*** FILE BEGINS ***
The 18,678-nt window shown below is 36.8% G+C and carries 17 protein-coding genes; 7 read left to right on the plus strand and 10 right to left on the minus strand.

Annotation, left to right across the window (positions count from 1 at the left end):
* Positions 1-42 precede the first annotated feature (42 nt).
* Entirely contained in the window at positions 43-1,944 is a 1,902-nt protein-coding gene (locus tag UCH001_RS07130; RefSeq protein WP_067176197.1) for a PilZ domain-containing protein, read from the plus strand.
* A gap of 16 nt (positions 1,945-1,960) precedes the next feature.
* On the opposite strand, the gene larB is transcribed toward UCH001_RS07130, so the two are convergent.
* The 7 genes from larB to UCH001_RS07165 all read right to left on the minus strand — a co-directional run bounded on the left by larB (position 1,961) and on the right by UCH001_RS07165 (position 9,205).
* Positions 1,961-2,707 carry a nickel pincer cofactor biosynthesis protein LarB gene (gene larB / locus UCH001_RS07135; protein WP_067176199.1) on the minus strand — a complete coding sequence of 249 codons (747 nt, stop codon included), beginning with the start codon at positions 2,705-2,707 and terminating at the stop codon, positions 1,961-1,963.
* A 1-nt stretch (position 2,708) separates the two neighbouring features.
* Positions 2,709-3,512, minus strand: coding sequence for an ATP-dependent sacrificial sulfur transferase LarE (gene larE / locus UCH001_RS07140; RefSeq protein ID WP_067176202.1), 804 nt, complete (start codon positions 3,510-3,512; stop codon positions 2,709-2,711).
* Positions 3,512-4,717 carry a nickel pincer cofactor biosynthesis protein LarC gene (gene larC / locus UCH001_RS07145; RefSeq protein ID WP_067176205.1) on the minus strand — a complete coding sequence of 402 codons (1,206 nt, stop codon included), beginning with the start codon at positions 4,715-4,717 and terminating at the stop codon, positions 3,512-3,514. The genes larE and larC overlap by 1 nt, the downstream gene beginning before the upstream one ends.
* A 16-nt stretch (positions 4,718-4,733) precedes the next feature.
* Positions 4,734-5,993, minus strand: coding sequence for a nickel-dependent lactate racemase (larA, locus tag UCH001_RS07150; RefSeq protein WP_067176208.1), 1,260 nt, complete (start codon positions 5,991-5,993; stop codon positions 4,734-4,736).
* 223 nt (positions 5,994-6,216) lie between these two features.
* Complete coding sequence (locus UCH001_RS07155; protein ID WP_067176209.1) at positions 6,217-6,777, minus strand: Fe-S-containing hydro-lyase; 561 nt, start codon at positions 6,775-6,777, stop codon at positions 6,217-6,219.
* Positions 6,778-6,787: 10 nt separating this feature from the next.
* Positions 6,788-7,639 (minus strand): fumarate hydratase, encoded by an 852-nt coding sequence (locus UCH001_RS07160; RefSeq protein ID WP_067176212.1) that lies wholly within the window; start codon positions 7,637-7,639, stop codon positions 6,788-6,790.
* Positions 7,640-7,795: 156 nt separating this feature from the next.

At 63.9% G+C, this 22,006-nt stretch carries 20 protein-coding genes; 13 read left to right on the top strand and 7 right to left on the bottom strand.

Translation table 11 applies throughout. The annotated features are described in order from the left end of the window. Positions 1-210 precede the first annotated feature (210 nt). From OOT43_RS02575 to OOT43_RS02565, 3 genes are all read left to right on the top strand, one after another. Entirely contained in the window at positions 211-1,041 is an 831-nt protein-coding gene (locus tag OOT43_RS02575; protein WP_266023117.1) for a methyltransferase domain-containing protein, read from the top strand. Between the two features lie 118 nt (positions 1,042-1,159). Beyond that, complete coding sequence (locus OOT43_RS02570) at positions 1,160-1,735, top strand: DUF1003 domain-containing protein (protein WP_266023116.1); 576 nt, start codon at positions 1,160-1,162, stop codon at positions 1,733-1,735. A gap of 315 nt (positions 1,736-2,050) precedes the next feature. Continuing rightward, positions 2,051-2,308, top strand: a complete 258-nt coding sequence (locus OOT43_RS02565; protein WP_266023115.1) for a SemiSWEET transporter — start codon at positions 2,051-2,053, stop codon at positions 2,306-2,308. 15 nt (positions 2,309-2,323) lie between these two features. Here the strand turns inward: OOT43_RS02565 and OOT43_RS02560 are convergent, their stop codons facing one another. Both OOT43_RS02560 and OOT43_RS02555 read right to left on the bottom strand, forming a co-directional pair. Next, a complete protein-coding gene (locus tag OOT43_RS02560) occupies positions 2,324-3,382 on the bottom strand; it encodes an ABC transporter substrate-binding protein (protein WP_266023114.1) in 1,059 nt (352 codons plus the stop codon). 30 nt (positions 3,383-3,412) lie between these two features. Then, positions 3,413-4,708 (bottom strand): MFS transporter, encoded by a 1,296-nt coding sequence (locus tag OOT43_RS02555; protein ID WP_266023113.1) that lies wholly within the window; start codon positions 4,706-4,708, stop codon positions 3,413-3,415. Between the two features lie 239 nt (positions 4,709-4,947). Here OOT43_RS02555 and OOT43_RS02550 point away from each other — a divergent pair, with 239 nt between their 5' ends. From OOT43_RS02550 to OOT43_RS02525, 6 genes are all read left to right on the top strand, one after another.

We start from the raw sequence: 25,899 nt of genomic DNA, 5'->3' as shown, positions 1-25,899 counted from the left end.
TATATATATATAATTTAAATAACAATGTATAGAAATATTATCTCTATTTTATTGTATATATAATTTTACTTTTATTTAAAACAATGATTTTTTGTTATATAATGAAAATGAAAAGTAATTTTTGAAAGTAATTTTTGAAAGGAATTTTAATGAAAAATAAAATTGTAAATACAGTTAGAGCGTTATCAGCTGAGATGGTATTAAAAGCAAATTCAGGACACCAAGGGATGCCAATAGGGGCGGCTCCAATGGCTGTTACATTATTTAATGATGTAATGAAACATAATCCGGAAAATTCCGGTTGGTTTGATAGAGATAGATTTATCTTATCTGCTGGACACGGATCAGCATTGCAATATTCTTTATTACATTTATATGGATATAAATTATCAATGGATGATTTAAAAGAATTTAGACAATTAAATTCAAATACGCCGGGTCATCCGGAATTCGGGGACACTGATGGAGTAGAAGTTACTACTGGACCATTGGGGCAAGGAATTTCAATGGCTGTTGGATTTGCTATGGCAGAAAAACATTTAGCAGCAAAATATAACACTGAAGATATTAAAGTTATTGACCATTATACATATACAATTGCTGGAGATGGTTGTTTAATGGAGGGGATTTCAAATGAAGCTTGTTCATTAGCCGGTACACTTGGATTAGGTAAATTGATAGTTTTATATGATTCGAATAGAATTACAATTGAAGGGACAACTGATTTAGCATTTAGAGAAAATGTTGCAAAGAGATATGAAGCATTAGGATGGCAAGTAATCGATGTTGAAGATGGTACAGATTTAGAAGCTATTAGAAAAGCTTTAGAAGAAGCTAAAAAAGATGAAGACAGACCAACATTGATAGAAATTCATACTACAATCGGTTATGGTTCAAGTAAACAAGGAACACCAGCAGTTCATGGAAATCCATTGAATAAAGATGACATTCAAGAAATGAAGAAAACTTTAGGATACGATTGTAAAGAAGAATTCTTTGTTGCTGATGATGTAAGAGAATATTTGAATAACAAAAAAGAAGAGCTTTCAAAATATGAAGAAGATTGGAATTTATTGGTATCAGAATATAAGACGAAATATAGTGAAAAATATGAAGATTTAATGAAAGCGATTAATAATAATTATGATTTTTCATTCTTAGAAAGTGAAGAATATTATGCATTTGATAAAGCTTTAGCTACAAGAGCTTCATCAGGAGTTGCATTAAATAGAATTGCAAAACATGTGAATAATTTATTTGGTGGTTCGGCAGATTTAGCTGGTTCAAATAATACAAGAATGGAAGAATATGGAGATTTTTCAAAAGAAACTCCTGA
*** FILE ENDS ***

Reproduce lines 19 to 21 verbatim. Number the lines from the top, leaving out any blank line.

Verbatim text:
At 63.9% G+C, this 22,006-nt stretch carries 20 protein-coding genes; 13 read left to right on the top strand and 7 right to left on the bottom strand.

Translation table 11 applies throughout. The annotated features are described in order from the left end of the window. Positions 1-210 precede the first annotated feature (210 nt). From OOT43_RS02575 to OOT43_RS02565, 3 genes are all read left to right on the top strand, one after another. Entirely contained in the window at positions 211-1,041 is an 831-nt protein-coding gene (locus tag OOT43_RS02575; protein WP_266023117.1) for a methyltransferase domain-containing protein, read from the top strand. Between the two features lie 118 nt (positions 1,042-1,159). Beyond that, complete coding sequence (locus OOT43_RS02570) at positions 1,160-1,735, top strand: DUF1003 domain-containing protein (protein WP_266023116.1); 576 nt, start codon at positions 1,160-1,162, stop codon at positions 1,733-1,735. A gap of 315 nt (positions 1,736-2,050) precedes the next feature. Continuing rightward, positions 2,051-2,308, top strand: a complete 258-nt coding sequence (locus OOT43_RS02565; protein WP_266023115.1) for a SemiSWEET transporter — start codon at positions 2,051-2,053, stop codon at positions 2,306-2,308. 15 nt (positions 2,309-2,323) lie between these two features. Here the strand turns inward: OOT43_RS02565 and OOT43_RS02560 are convergent, their stop codons facing one another. Both OOT43_RS02560 and OOT43_RS02555 read right to left on the bottom strand, forming a co-directional pair. Next, a complete protein-coding gene (locus tag OOT43_RS02560) occupies positions 2,324-3,382 on the bottom strand; it encodes an ABC transporter substrate-binding protein (protein WP_266023114.1) in 1,059 nt (352 codons plus the stop codon). 30 nt (positions 3,383-3,412) lie between these two features. Then, positions 3,413-4,708 (bottom strand): MFS transporter, encoded by a 1,296-nt coding sequence (locus tag OOT43_RS02555; protein ID WP_266023113.1) that lies wholly within the window; start codon positions 4,706-4,708, stop codon positions 3,413-3,415. Between the two features lie 239 nt (positions 4,709-4,947). Here OOT43_RS02555 and OOT43_RS02550 point away from each other — a divergent pair, with 239 nt between their 5' ends. From OOT43_RS02550 to OOT43_RS02525, 6 genes are all read left to right on the top strand, one after another.

We start from the raw sequence: 25,899 nt of genomic DNA, 5'->3' as shown, positions 1-25,899 counted from the left end.